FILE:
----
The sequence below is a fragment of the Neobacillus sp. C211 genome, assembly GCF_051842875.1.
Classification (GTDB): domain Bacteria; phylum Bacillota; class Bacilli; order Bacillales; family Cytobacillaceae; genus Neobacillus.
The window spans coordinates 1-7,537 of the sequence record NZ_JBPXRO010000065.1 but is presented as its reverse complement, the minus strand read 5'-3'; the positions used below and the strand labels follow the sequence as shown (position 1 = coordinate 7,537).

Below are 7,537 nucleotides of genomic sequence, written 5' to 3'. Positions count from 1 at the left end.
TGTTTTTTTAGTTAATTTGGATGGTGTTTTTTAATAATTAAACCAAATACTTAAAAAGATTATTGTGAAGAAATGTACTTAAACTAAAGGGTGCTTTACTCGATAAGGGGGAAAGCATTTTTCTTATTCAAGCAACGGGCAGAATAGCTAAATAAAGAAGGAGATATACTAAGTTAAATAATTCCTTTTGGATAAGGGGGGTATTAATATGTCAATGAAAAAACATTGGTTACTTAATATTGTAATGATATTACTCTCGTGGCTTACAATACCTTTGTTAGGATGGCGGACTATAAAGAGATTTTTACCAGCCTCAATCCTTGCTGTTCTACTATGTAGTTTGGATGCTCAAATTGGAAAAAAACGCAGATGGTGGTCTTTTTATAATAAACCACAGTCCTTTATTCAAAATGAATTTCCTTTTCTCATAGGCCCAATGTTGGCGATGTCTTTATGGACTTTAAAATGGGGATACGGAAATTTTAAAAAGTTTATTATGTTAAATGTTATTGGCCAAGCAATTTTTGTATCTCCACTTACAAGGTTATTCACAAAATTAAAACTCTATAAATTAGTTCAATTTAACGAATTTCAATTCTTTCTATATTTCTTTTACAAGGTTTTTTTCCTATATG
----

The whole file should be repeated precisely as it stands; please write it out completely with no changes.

The sequence below is a fragment of the Neobacillus sp. C211 genome, assembly GCF_051842875.1.
Classification (GTDB): domain Bacteria; phylum Bacillota; class Bacilli; order Bacillales; family Cytobacillaceae; genus Neobacillus.
The window spans coordinates 1-7,537 of the sequence record NZ_JBPXRO010000065.1 but is presented as its reverse complement, the minus strand read 5'-3'; the positions used below and the strand labels follow the sequence as shown (position 1 = coordinate 7,537).

Below are 7,537 nucleotides of genomic sequence, written 5' to 3'. Positions count from 1 at the left end.
TGTTTTTTTAGTTAATTTGGATGGTGTTTTTTAATAATTAAACCAAATACTTAAAAAGATTATTGTGAAGAAATGTACTTAAACTAAAGGGTGCTTTACTCGATAAGGGGGAAAGCATTTTTCTTATTCAAGCAACGGGCAGAATAGCTAAATAAAGAAGGAGATATACTAAGTTAAATAATTCCTTTTGGATAAGGGGGGTATTAATATGTCAATGAAAAAACATTGGTTACTTAATATTGTAATGATATTACTCTCGTGGCTTACAATACCTTTGTTAGGATGGCGGACTATAAAGAGATTTTTACCAGCCTCAATCCTTGCTGTTCTACTATGTAGTTTGGATGCTCAAATTGGAAAAAAACGCAGATGGTGGTCTTTTTATAATAAACCACAGTCCTTTATTCAAAATGAATTTCCTTTTCTCATAGGCCCAATGTTGGCGATGTCTTTATGGACTTTAAAATGGGGATACGGAAATTTTAAAAAGTTTATTATGTTAAATGTTATTGGCCAAGCAATTTTTGTATCTCCACTTACAAGGTTATTCACAAAATTAAAACTCTATAAATTAGTTCAATTTAACGAATTTCAATTCTTTCTATATTTCTTTTACAAGGTTTTTTTCCTATATG